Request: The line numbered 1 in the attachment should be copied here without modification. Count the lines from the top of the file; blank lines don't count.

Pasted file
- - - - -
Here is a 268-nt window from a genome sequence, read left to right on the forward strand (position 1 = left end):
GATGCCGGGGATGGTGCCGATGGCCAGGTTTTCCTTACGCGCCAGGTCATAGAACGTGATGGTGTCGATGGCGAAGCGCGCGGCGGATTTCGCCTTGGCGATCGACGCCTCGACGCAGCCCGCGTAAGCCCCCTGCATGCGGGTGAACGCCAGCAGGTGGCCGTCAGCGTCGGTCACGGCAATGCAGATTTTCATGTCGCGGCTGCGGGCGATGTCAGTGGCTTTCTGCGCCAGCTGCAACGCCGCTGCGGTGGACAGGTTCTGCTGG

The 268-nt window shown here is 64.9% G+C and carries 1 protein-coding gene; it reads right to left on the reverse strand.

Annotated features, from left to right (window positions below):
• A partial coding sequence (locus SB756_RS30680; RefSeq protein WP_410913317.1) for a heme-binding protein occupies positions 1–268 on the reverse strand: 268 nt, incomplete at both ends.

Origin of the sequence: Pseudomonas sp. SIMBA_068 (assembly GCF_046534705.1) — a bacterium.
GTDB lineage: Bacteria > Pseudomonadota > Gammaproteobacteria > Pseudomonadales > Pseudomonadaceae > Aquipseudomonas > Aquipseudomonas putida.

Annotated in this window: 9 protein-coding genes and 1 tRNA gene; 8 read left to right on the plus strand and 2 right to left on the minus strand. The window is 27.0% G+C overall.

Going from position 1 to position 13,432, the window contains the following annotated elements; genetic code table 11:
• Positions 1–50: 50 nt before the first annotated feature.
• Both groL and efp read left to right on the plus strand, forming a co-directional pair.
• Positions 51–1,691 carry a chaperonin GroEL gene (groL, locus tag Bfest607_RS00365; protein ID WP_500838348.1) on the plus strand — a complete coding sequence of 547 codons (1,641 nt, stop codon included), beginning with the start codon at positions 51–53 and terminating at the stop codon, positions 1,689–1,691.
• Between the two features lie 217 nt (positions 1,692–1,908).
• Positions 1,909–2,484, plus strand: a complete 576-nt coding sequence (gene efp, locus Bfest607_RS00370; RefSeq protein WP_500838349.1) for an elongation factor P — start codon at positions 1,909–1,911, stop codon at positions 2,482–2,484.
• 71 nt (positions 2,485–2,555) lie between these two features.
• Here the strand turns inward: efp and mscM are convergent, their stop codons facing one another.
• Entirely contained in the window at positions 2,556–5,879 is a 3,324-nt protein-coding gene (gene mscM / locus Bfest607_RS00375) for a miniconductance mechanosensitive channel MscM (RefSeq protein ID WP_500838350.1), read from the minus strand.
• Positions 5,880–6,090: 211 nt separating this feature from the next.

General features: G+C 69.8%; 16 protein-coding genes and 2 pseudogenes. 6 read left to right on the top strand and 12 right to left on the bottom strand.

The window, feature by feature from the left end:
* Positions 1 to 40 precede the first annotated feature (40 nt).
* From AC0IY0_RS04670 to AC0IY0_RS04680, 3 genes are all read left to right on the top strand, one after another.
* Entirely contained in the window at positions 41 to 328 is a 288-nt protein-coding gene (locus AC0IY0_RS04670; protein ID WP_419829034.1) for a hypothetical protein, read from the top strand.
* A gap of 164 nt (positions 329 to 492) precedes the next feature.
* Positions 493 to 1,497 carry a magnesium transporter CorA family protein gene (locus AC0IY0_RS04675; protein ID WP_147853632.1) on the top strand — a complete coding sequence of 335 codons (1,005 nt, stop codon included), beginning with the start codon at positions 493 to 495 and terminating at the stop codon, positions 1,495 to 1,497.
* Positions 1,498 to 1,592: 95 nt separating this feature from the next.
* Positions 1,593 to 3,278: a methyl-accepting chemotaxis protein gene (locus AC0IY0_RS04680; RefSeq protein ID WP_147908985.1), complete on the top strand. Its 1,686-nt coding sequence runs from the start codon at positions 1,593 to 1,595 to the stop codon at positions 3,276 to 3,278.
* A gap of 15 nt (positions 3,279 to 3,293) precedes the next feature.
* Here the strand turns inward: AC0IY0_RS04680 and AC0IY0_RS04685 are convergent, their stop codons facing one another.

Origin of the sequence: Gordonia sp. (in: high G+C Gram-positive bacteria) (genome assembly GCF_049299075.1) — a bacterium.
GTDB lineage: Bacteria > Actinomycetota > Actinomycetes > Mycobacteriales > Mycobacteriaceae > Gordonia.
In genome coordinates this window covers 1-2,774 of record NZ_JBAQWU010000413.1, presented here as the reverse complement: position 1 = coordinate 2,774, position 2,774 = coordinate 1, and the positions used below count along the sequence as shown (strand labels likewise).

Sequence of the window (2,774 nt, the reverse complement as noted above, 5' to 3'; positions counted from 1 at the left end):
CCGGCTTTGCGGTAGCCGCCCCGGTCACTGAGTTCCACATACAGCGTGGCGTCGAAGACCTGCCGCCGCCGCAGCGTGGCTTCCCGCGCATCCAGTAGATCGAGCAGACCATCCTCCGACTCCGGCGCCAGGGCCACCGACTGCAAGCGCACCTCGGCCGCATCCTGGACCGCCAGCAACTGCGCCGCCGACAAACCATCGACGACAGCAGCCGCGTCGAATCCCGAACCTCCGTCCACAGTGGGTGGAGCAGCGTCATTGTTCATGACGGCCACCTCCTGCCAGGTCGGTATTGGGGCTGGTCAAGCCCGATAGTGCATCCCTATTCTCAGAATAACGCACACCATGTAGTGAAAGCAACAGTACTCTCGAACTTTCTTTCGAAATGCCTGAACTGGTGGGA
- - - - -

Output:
Here is a 268-nt window from a genome sequence, read left to right on the forward strand (position 1 = left end):